Michael Parkinson admits he watches his old clips
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This summer marks 50 years since Parkinson first launched, as the iconic chat show aired its first episode on June 19, 1971. The hit show saw journalist Michael Parkinson interview some of the world’s biggest celebrities. However, he has now reflected on one particular interview with Muhammad Ali that left him cringing.
Michael met the boxer on multiple occasions and names him as one of the most extraordinary stars he’s ever interviewed
He spoke about some of his encounters with Ali in a recent interview: “What a figure, what a personality.”
“I’ve seen some beautiful men in my time but he was gorgeous. Beautiful – but the gibberish he talked was extraordinary,” Michael remarked.
However, the veteran broadcaster recalled one interview with Ali in 1974 didn’t quite go as he expected.
Michael flew out to the US to interview the boxer alongside American talk-show host Dick Cavett.
The pair were supposed to be co-hosting the interview, but Dick took over meaning Michael struggled to get his questions in.
Looking back on the interview, Michael commented: “That didn’t play well with me at all.”
When asked if he felt humiliated by the experience, Michael admitted: “I did, yes.”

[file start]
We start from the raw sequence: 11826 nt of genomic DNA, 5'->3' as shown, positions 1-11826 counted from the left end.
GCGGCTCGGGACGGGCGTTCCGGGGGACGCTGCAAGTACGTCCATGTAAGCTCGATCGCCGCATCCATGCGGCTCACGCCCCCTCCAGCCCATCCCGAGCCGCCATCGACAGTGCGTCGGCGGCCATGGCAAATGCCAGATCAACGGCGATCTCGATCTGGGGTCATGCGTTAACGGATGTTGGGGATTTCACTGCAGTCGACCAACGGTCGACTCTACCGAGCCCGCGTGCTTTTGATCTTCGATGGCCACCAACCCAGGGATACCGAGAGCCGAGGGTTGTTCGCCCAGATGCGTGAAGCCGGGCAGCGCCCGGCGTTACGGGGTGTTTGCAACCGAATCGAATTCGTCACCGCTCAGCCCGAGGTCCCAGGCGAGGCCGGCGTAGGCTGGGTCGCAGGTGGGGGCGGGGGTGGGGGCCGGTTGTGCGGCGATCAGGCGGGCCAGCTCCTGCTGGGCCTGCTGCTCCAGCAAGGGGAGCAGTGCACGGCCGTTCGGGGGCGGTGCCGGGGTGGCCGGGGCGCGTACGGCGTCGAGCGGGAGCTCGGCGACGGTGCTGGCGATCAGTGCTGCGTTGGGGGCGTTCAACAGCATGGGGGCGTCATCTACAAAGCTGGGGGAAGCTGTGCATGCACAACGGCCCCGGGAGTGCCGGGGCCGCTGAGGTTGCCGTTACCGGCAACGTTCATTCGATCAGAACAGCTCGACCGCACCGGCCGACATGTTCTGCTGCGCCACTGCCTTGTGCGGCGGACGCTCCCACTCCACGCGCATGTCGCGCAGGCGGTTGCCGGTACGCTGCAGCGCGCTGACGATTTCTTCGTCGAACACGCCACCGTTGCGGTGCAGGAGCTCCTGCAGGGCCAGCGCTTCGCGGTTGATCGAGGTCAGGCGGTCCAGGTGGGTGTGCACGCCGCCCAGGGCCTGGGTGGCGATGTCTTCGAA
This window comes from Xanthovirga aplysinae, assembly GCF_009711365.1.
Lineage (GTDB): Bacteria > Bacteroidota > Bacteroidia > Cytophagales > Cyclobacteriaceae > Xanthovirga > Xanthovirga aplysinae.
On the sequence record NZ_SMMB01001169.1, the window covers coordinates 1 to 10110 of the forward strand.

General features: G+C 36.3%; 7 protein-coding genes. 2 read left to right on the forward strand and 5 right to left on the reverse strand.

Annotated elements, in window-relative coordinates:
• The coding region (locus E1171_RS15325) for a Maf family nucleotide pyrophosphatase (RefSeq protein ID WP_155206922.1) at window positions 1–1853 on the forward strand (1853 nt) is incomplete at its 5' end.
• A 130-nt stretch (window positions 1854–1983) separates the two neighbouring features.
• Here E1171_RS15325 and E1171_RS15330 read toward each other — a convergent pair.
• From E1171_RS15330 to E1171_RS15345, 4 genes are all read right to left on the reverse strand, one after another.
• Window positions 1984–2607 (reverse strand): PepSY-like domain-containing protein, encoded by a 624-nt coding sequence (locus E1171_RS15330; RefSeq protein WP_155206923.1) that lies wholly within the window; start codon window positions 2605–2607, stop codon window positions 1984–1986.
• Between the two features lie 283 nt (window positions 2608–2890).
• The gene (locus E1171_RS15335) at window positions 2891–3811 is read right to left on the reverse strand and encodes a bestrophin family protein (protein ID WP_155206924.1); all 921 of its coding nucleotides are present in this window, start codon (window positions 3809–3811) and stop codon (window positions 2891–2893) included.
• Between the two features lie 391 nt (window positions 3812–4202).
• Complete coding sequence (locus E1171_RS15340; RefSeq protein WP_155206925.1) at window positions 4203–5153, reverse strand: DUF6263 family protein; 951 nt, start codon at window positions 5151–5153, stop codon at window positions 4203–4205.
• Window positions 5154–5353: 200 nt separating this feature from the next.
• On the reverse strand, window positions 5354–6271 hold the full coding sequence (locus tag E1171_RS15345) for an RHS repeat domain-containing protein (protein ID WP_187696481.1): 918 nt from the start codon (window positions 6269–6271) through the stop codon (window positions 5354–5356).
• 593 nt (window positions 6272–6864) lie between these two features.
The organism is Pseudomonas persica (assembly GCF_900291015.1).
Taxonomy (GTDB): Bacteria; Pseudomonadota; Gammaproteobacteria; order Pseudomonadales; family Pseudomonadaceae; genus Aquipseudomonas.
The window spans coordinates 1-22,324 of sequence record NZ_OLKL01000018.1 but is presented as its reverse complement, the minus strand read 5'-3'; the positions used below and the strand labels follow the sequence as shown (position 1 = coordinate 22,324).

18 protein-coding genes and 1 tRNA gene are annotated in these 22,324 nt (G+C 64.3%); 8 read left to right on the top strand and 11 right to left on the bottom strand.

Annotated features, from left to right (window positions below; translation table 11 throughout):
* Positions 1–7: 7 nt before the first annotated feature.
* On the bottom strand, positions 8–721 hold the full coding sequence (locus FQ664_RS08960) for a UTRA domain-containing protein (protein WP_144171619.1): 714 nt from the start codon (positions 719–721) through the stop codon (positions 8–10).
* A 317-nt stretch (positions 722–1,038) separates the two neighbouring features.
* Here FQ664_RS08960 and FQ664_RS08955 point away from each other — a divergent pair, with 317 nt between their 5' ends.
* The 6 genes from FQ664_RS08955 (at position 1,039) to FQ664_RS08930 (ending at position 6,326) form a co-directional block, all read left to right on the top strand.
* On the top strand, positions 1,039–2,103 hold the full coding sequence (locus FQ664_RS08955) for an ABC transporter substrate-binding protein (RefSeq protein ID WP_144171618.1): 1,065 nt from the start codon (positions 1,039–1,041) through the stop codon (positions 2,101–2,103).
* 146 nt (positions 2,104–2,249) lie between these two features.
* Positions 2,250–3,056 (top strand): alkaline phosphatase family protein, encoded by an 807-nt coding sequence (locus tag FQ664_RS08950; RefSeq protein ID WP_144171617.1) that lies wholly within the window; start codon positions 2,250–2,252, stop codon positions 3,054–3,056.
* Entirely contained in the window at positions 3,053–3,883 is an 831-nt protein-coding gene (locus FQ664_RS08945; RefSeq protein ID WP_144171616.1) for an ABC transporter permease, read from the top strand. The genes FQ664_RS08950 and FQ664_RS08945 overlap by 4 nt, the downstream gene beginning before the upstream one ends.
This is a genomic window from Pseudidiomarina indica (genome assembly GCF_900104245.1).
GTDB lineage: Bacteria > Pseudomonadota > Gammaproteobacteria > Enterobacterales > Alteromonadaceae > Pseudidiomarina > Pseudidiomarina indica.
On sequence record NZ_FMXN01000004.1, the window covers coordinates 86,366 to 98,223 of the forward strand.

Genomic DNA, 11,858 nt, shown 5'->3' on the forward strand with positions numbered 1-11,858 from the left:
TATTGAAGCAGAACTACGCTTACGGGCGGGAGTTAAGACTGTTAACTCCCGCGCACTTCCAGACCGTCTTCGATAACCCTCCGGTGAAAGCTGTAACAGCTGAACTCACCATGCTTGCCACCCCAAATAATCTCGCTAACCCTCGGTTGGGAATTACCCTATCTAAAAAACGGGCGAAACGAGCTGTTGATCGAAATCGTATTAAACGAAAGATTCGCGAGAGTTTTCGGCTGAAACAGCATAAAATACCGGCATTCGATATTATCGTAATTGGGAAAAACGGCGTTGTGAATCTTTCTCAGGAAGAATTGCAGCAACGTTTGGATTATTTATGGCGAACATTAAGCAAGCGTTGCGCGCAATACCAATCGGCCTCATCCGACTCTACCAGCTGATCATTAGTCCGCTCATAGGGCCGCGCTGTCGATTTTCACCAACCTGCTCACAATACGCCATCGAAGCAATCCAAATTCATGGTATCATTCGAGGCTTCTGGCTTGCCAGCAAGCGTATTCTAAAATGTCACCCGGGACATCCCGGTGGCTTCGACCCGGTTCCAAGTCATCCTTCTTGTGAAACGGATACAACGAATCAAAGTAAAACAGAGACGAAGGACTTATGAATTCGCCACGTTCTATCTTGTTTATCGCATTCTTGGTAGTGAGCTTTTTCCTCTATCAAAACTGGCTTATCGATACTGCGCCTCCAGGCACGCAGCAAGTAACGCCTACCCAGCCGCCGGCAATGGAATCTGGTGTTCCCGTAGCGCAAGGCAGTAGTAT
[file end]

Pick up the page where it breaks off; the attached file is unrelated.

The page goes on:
“I was looking forward to having a word in his ear but at the end of the show he did a backflip over the settee, went to the back of the set, went to the car and drove off,” he said.
Michael claims he didn’t hear from Dick for another three years, but then suddenly received a phone call from the talk-show host.
Michael recalled: “He said, ‘Hi Mike, do you know Larry Oliver? Do you think you could give me an introduction?’
“I wanted to say, ‘F*** off.’ But I didn’t. I just said, ‘I don’t know him that well.’
“I thought, ‘you cheeky b******!’ I mean, he knew how badly he’d treated me,” he told Radio Times.
Ali wasn’t the only high-profile interviewee Michael had over the years, as he also had numerous big-name celebrities on his show, Parkinson.
The first series of the late-night talk show featured some guests, including John Lennon and Yoko Ono, Ringo Starr, George Best, Michael Caine and Orson Welles.
He also went on to interview more A-list celebrities, including David Bowie, Madonna, Helen Mirren, and Bette Davis.
Parkinson’s 50th anniversary is soon set to be celebrated by BBC One as they plan to air a documentary about the famous programme.
In the special documentary, Michael will take a look back at some of his most memorable interviews.
The film will tell the story of Parkinson’s humble beginnings and how the programme rose to become an award-winning Saturday night staple.
Parkinson at 50 is set to air on Saturday, August 28 at 8:30pm on BBC One.
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